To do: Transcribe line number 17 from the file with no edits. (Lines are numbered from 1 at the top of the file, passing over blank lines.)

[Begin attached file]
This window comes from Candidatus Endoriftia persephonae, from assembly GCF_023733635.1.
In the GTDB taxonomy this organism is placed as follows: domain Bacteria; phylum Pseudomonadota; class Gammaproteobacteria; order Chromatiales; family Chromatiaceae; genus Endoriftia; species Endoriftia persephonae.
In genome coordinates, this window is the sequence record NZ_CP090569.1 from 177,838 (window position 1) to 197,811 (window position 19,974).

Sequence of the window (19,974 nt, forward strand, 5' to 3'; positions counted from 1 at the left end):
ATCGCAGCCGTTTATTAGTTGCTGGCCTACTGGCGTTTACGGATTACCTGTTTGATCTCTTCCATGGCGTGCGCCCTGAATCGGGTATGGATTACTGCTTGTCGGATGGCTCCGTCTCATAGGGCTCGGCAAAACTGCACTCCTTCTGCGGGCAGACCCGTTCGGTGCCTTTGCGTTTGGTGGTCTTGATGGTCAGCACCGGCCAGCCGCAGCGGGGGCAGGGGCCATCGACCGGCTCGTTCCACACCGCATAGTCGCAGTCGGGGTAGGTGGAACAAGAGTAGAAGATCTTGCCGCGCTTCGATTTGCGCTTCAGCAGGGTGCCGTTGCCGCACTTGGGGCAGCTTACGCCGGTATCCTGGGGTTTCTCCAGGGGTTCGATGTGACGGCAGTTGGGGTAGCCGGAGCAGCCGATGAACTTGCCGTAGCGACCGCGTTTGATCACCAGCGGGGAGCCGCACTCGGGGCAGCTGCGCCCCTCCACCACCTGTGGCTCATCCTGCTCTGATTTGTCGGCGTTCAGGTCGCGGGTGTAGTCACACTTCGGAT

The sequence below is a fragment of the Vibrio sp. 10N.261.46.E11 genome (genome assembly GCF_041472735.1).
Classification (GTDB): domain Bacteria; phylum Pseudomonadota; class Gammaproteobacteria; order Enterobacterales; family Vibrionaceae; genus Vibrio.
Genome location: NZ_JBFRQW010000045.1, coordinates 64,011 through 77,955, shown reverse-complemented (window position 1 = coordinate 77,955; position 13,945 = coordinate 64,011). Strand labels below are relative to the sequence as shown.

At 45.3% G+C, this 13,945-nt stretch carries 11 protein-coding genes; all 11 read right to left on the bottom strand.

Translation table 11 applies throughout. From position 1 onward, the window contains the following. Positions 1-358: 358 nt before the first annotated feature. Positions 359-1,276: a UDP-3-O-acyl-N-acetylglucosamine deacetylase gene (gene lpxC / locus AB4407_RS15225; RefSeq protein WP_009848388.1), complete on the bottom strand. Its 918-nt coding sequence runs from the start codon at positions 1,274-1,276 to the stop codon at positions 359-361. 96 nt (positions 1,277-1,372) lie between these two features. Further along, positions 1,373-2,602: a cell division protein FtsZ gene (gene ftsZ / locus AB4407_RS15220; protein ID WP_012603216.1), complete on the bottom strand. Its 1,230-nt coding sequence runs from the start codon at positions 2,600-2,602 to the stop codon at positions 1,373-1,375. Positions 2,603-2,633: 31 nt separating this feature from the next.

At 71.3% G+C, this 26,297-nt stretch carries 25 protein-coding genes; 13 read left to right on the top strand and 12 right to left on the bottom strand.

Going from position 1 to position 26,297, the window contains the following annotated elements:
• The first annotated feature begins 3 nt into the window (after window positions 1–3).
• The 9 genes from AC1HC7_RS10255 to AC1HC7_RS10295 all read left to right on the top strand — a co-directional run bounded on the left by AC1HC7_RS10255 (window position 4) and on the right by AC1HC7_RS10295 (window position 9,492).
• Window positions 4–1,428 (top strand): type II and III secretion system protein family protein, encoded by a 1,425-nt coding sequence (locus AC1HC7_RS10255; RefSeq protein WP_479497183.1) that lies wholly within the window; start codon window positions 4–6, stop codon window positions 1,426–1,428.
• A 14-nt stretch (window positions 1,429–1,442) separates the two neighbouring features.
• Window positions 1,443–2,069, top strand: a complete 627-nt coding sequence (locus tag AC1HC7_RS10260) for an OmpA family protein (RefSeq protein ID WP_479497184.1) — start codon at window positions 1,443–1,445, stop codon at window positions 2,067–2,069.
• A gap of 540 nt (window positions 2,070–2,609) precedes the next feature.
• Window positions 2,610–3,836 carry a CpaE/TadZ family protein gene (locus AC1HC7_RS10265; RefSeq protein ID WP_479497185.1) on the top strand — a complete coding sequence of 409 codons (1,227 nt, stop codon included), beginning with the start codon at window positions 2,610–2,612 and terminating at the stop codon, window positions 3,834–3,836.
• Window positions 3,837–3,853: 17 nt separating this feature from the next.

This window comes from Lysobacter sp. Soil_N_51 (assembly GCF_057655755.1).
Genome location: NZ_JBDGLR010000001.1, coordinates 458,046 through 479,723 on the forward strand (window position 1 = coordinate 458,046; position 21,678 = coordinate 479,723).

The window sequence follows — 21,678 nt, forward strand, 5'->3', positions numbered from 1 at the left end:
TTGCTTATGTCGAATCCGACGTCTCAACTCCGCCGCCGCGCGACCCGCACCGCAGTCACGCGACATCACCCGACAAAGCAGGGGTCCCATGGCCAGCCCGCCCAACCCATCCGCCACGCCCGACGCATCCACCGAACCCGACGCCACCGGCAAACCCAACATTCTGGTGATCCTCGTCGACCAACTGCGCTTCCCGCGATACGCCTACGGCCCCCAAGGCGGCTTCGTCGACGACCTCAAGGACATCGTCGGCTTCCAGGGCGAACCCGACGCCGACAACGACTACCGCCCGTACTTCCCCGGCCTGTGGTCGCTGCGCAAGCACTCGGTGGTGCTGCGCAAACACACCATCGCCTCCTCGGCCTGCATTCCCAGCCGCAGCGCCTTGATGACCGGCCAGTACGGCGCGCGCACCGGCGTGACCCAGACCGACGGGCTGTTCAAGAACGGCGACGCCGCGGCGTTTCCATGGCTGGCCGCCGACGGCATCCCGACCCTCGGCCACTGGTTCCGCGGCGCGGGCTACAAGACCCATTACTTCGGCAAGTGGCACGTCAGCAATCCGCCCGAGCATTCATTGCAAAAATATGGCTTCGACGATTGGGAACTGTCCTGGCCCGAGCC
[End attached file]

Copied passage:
• Window positions 1,443–2,069, top strand: a complete 627-nt coding sequence (locus tag AC1HC7_RS10260) for an OmpA family protein (RefSeq protein ID WP_479497184.1) — start codon at window positions 1,443–1,445, stop codon at window positions 2,067–2,069.